Skip to main content
padlock icon - secure page this page is secure

Parental Perceptions of Auditory-Verbal Therapy—A Longitudinal Study of Danish Children with Hearing Loss

Buy Article:

$23.00 + tax (Refund Policy)

The present study was aimed at conducting parental evaluations of the auditory-verbal therapy approach (AVT) and to assess the relevance of this approach for children with hearing loss and their families in Denmark. The children's social well-being was also investigated. Questionnaires were developed to evaluate parental perceptions of AVT. A standard questionnaire was used to evaluate the children's social well-being, and the results were compared to a control group of children with typical hearing. Parents evaluated reasons for participating in the AVT project, perceived gain from AVT, their own skills, practicing AVT at home, hopes and beliefs for their child's future, and the experience of participating in AVT. In order to monitor development over time, results were compared between year two and year three in a three-year AVT program. Most parents find participating in AVT rewarding and useful, but there are a few issues to be addressed. The Danish children in the AVT program are comparable to children with typical hearing in terms of level of social well-being.
No Reference information available - sign in for access.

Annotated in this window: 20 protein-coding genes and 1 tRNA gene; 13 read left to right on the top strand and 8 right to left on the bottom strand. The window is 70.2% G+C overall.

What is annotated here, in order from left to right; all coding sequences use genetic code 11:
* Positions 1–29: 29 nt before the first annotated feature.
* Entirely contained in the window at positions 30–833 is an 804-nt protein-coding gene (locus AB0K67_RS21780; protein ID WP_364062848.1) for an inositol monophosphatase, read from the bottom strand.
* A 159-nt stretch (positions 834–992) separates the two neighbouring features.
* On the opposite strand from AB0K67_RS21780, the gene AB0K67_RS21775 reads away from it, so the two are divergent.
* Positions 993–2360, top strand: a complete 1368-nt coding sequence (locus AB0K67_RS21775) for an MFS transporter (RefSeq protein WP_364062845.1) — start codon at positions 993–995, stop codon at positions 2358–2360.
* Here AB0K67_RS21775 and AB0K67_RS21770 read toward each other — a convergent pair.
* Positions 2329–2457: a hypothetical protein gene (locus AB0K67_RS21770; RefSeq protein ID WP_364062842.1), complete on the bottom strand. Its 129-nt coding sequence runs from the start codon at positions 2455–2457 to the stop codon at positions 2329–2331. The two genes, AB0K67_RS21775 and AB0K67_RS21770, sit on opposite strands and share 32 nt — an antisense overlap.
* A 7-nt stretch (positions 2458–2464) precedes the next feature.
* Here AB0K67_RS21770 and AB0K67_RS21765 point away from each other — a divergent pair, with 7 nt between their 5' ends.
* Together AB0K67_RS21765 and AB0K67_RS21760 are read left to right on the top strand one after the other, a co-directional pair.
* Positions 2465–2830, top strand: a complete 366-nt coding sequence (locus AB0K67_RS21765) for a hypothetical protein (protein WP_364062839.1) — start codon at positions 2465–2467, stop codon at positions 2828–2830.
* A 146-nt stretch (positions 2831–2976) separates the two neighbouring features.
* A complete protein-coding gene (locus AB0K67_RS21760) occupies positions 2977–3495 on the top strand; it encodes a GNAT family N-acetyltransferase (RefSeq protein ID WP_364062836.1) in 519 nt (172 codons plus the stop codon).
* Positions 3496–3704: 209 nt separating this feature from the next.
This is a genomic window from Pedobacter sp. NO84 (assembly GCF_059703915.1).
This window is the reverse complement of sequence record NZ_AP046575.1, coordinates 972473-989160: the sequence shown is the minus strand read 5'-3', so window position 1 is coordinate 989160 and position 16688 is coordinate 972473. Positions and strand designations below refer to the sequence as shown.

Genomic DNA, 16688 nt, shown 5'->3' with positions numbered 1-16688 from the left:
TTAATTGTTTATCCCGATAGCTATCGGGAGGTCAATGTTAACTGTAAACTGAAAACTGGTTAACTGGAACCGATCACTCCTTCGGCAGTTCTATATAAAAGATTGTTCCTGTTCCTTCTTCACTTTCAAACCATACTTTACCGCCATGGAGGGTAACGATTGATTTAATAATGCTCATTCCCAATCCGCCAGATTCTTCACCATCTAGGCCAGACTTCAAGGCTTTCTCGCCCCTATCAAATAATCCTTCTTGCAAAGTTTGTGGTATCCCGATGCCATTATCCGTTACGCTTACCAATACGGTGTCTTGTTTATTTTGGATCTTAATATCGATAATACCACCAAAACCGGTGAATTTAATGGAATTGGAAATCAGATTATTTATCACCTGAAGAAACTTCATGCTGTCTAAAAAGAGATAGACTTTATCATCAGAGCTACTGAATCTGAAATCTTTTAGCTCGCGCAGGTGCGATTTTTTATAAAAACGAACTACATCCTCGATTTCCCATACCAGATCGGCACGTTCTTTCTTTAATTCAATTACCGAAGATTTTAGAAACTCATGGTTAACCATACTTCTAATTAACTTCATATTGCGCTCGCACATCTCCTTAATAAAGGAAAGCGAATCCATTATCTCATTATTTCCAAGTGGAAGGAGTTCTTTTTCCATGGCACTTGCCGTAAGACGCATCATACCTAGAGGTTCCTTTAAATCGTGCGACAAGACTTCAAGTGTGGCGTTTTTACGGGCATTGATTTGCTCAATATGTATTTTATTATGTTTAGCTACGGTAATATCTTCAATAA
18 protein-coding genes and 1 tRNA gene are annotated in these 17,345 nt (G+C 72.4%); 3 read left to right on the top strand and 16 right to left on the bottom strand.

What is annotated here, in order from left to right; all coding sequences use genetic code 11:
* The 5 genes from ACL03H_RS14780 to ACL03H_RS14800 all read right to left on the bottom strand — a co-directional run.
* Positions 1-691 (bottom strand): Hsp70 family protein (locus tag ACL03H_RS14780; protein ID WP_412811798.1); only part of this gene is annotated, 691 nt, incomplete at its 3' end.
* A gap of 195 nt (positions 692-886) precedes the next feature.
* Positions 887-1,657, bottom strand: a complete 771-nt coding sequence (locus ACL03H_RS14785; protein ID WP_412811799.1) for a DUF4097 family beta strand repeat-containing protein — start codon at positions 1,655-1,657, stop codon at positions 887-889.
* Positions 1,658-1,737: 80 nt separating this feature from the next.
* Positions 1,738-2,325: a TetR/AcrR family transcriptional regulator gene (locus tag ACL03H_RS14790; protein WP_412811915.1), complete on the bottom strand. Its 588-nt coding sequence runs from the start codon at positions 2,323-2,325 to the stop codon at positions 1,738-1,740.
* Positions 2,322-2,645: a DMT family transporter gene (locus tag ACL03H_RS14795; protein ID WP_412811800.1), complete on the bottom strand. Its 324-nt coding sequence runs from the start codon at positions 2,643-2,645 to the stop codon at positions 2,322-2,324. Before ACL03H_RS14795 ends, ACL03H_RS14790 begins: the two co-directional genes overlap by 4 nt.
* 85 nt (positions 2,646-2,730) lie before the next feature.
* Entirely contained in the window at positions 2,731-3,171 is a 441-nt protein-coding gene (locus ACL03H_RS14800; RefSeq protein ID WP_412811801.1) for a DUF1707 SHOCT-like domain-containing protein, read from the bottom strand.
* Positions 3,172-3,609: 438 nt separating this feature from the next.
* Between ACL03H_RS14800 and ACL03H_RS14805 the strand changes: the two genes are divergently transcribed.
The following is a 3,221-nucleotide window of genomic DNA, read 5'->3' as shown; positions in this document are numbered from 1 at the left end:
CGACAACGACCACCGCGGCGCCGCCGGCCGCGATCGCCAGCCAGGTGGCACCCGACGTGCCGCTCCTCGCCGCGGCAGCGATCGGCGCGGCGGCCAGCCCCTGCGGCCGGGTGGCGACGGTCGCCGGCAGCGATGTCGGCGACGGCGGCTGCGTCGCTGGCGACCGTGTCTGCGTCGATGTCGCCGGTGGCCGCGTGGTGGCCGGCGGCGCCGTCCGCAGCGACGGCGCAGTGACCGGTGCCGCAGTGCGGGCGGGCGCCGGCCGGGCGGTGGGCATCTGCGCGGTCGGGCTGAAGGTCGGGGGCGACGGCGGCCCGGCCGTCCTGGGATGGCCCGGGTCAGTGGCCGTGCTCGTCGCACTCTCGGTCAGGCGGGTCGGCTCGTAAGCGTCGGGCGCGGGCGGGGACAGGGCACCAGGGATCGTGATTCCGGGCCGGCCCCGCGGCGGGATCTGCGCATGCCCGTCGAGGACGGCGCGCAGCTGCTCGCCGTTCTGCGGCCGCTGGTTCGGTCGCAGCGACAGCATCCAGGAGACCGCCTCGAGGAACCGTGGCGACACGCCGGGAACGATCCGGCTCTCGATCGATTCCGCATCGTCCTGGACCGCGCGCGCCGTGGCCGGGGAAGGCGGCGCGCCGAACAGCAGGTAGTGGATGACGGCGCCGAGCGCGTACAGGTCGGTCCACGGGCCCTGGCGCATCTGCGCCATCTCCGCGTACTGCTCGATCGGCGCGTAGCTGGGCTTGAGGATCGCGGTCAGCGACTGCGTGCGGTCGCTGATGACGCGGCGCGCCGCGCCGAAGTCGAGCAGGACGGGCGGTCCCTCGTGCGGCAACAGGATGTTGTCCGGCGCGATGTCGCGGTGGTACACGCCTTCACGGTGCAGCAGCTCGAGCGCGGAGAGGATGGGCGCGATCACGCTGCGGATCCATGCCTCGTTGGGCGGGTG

No Citation information available - sign in for access.
No Supplementary Data.
No Article Media
No Metrics

Document Type: Research Article

Publication date: October 1, 2019

This article was made available online on September 12, 2019 as a Fast Track article with title: "Parental Perceptions of Auditory-Verbal Therapy - A Longitudinal Study of Danish Children with Hearing Loss".

More about this publication?
  • Established in 1899, The Volta Review is the peer-reviewed journal of the Alexander Graham Bell Association for the Deaf and Hard of Hearing that supports children and adults who are deaf and hard of hearing and use listening and spoken language and the professionals that support them. This 115-year-old peer-reviewed journal publishes the latest research in speech and language development, hearing technology, early intervention, hearing health care and professional development, among other topics. Its readership includes teachers of students who have hearing loss; professionals in the fields of education, speech-language pathology, audiology, language, otology, medicine, technology, and psychology; parents of children who have hearing loss; and adults who have hearing loss.
  • Information for Authors
  • Membership Information
  • Information for Advertisers
  • The Volta Review Archives
  • Ingenta Connect is not responsible for the content or availability of external websites
  • Access Key
  • Free content
  • Partial Free content
  • New content
  • Open access content
  • Partial Open access content
  • Subscribed content
  • Partial Subscribed content
  • Free trial content
Cookie Policy
Cookie Policy
Ingenta Connect website makes use of cookies so as to keep track of data that you have filled in. I am Happy with this Find out more